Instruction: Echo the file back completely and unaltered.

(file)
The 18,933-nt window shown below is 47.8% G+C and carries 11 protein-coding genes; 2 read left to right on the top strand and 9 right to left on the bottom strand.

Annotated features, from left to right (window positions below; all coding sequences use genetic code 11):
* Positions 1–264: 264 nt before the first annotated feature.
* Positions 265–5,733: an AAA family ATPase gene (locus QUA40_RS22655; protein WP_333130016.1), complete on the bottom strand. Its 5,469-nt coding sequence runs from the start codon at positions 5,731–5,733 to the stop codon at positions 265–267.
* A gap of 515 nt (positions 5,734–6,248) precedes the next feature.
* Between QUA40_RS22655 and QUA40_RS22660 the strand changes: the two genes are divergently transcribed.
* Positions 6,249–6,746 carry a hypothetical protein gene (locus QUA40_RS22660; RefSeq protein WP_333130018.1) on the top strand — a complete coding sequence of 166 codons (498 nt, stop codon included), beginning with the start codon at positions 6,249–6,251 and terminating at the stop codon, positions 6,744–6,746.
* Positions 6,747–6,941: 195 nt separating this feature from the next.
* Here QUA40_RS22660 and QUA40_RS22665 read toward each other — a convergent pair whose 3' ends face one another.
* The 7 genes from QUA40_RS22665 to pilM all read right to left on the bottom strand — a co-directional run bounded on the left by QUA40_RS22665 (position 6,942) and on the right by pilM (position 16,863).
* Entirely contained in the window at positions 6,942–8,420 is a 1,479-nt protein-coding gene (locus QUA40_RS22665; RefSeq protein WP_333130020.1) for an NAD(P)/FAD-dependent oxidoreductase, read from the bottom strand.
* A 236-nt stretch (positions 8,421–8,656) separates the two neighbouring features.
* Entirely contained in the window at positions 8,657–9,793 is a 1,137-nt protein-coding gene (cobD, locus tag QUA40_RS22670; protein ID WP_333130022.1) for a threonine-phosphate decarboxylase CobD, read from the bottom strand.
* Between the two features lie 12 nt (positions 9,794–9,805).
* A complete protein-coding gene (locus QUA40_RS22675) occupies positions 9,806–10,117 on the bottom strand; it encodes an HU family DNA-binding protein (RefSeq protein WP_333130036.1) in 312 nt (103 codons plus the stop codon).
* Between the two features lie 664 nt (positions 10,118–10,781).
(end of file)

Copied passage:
The 18,933-nt window shown below is 47.8% G+C and carries 11 protein-coding genes; 2 read left to right on the top strand and 9 right to left on the bottom strand.

Annotated features, from left to right (window positions below; all coding sequences use genetic code 11):
* Positions 1–264: 264 nt before the first annotated feature.
* Positions 265–5,733: an AAA family ATPase gene (locus QUA40_RS22655; protein WP_333130016.1), complete on the bottom strand. Its 5,469-nt coding sequence runs from the start codon at positions 5,731–5,733 to the stop codon at positions 265–267.
* A gap of 515 nt (positions 5,734–6,248) precedes the next feature.
* Between QUA40_RS22655 and QUA40_RS22660 the strand changes: the two genes are divergently transcribed.
* Positions 6,249–6,746 carry a hypothetical protein gene (locus QUA40_RS22660; RefSeq protein WP_333130018.1) on the top strand — a complete coding sequence of 166 codons (498 nt, stop codon included), beginning with the start codon at positions 6,249–6,251 and terminating at the stop codon, positions 6,744–6,746.
* Positions 6,747–6,941: 195 nt separating this feature from the next.
* Here QUA40_RS22660 and QUA40_RS22665 read toward each other — a convergent pair whose 3' ends face one another.
* The 7 genes from QUA40_RS22665 to pilM all read right to left on the bottom strand — a co-directional run bounded on the left by QUA40_RS22665 (position 6,942) and on the right by pilM (position 16,863).
* Entirely contained in the window at positions 6,942–8,420 is a 1,479-nt protein-coding gene (locus QUA40_RS22665; RefSeq protein WP_333130020.1) for an NAD(P)/FAD-dependent oxidoreductase, read from the bottom strand.
* A 236-nt stretch (positions 8,421–8,656) separates the two neighbouring features.
* Entirely contained in the window at positions 8,657–9,793 is a 1,137-nt protein-coding gene (cobD, locus tag QUA40_RS22670; protein ID WP_333130022.1) for a threonine-phosphate decarboxylase CobD, read from the bottom strand.
* Between the two features lie 12 nt (positions 9,794–9,805).
* A complete protein-coding gene (locus QUA40_RS22675) occupies positions 9,806–10,117 on the bottom strand; it encodes an HU family DNA-binding protein (RefSeq protein WP_333130036.1) in 312 nt (103 codons plus the stop codon).
* Between the two features lie 664 nt (positions 10,118–10,781).